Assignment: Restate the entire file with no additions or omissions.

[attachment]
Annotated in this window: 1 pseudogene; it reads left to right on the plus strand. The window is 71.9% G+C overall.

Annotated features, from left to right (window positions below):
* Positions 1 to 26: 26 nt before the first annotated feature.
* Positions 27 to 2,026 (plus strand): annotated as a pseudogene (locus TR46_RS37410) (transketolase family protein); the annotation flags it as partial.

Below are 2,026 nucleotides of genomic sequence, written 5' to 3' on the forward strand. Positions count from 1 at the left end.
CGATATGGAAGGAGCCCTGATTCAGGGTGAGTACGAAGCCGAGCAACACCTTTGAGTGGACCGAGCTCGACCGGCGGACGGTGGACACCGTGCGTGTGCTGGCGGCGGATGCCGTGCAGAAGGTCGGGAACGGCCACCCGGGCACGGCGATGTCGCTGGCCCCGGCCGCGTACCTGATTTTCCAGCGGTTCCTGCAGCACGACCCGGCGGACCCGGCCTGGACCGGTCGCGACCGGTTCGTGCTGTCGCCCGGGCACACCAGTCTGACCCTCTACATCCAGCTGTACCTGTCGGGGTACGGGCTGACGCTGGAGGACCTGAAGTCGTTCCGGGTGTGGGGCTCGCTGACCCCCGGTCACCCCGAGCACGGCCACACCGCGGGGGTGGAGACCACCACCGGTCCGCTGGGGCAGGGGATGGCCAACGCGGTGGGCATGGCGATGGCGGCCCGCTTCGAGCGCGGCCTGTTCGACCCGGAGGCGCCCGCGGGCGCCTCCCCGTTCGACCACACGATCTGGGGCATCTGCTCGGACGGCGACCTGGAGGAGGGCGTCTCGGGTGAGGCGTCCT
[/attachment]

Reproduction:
Annotated in this window: 1 pseudogene; it reads left to right on the plus strand. The window is 71.9% G+C overall.

Annotated features, from left to right (window positions below):
* Positions 1 to 26: 26 nt before the first annotated feature.
* Positions 27 to 2,026 (plus strand): annotated as a pseudogene (locus TR46_RS37410) (transketolase family protein); the annotation flags it as partial.

Below are 2,026 nucleotides of genomic sequence, written 5' to 3' on the forward strand. Positions count from 1 at the left end.
CGATATGGAAGGAGCCCTGATTCAGGGTGAGTACGAAGCCGAGCAACACCTTTGAGTGGACCGAGCTCGACCGGCGGACGGTGGACACCGTGCGTGTGCTGGCGGCGGATGCCGTGCAGAAGGTCGGGAACGGCCACCCGGGCACGGCGATGTCGCTGGCCCCGGCCGCGTACCTGATTTTCCAGCGGTTCCTGCAGCACGACCCGGCGGACCCGGCCTGGACCGGTCGCGACCGGTTCGTGCTGTCGCCCGGGCACACCAGTCTGACCCTCTACATCCAGCTGTACCTGTCGGGGTACGGGCTGACGCTGGAGGACCTGAAGTCGTTCCGGGTGTGGGGCTCGCTGACCCCCGGTCACCCCGAGCACGGCCACACCGCGGGGGTGGAGACCACCACCGGTCCGCTGGGGCAGGGGATGGCCAACGCGGTGGGCATGGCGATGGCGGCCCGCTTCGAGCGCGGCCTGTTCGACCCGGAGGCGCCCGCGGGCGCCTCCCCGTTCGACCACACGATCTGGGGCATCTGCTCGGACGGCGACCTGGAGGAGGGCGTCTCGGGTGAGGCGTCCT